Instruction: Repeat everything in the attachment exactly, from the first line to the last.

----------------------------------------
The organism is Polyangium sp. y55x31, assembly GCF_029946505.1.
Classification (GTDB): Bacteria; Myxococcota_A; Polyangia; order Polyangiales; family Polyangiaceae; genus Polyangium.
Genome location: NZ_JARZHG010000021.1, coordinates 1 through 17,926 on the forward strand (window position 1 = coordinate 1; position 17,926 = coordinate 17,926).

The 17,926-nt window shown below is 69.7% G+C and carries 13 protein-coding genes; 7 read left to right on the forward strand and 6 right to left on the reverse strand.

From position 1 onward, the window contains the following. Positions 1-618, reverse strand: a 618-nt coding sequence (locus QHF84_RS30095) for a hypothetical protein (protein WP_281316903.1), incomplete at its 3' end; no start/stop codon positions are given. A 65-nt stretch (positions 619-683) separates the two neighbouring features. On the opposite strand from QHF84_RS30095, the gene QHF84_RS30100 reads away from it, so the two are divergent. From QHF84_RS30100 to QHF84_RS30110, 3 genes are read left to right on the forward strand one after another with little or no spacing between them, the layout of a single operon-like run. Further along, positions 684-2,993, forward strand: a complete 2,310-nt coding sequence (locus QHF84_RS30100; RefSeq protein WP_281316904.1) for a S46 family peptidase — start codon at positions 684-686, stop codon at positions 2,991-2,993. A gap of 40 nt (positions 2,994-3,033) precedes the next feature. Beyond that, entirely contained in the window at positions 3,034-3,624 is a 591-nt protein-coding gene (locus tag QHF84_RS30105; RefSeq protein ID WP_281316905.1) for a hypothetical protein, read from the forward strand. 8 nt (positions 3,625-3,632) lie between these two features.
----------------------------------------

The organism is Polyangium sp. y55x31, assembly GCF_029946505.1.
Classification (GTDB): Bacteria; Myxococcota_A; Polyangia; order Polyangiales; family Polyangiaceae; genus Polyangium.
Genome location: NZ_JARZHG010000021.1, coordinates 1 through 17,926 on the forward strand (window position 1 = coordinate 1; position 17,926 = coordinate 17,926).

The 17,926-nt window shown below is 69.7% G+C and carries 13 protein-coding genes; 7 read left to right on the forward strand and 6 right to left on the reverse strand.

From position 1 onward, the window contains the following. Positions 1-618, reverse strand: a 618-nt coding sequence (locus QHF84_RS30095) for a hypothetical protein (protein WP_281316903.1), incomplete at its 3' end; no start/stop codon positions are given. A 65-nt stretch (positions 619-683) separates the two neighbouring features. On the opposite strand from QHF84_RS30095, the gene QHF84_RS30100 reads away from it, so the two are divergent. From QHF84_RS30100 to QHF84_RS30110, 3 genes are read left to right on the forward strand one after another with little or no spacing between them, the layout of a single operon-like run. Further along, positions 684-2,993, forward strand: a complete 2,310-nt coding sequence (locus QHF84_RS30100; RefSeq protein WP_281316904.1) for a S46 family peptidase — start codon at positions 684-686, stop codon at positions 2,991-2,993. A gap of 40 nt (positions 2,994-3,033) precedes the next feature. Beyond that, entirely contained in the window at positions 3,034-3,624 is a 591-nt protein-coding gene (locus tag QHF84_RS30105; RefSeq protein ID WP_281316905.1) for a hypothetical protein, read from the forward strand. 8 nt (positions 3,625-3,632) lie between these two features.